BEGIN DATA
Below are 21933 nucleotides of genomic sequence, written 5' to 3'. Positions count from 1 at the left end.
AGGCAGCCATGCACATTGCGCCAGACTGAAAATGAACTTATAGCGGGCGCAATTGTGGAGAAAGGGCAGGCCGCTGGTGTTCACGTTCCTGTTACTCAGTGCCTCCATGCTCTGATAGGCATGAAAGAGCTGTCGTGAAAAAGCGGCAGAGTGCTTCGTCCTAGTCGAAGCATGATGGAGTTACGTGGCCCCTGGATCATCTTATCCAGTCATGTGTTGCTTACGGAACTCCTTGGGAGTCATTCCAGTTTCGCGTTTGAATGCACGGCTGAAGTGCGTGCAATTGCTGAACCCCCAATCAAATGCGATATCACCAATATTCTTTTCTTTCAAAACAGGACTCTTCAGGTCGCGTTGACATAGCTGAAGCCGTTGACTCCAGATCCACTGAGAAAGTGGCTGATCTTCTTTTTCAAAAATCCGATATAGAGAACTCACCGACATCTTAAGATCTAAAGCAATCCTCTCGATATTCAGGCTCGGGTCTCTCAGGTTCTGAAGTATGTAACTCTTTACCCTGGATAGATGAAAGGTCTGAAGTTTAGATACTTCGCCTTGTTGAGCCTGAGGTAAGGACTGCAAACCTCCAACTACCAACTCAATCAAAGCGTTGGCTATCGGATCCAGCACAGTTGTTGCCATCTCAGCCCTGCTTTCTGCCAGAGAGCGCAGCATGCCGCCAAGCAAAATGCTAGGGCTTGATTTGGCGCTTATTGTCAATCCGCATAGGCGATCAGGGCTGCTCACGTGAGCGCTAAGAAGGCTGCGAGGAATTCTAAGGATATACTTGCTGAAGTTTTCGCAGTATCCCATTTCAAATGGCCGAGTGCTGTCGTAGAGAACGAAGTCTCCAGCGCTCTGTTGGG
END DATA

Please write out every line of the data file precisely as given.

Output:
Below are 21933 nucleotides of genomic sequence, written 5' to 3'. Positions count from 1 at the left end.
AGGCAGCCATGCACATTGCGCCAGACTGAAAATGAACTTATAGCGGGCGCAATTGTGGAGAAAGGGCAGGCCGCTGGTGTTCACGTTCCTGTTACTCAGTGCCTCCATGCTCTGATAGGCATGAAAGAGCTGTCGTGAAAAAGCGGCAGAGTGCTTCGTCCTAGTCGAAGCATGATGGAGTTACGTGGCCCCTGGATCATCTTATCCAGTCATGTGTTGCTTACGGAACTCCTTGGGAGTCATTCCAGTTTCGCGTTTGAATGCACGGCTGAAGTGCGTGCAATTGCTGAACCCCCAATCAAATGCGATATCACCAATATTCTTTTCTTTCAAAACAGGACTCTTCAGGTCGCGTTGACATAGCTGAAGCCGTTGACTCCAGATCCACTGAGAAAGTGGCTGATCTTCTTTTTCAAAAATCCGATATAGAGAACTCACCGACATCTTAAGATCTAAAGCAATCCTCTCGATATTCAGGCTCGGGTCTCTCAGGTTCTGAAGTATGTAACTCTTTACCCTGGATAGATGAAAGGTCTGAAGTTTAGATACTTCGCCTTGTTGAGCCTGAGGTAAGGACTGCAAACCTCCAACTACCAACTCAATCAAAGCGTTGGCTATCGGATCCAGCACAGTTGTTGCCATCTCAGCCCTGCTTTCTGCCAGAGAGCGCAGCATGCCGCCAAGCAAAATGCTAGGGCTTGATTTGGCGCTTATTGTCAATCCGCATAGGCGATCAGGGCTGCTCACGTGAGCGCTAAGAAGGCTGCGAGGAATTCTAAGGATATACTTGCTGAAGTTTTCGCAGTATCCCATTTCAAATGGCCGAGTGCTGTCGTAGAGAACGAAGTCTCCAGCGCTCTGTTGGG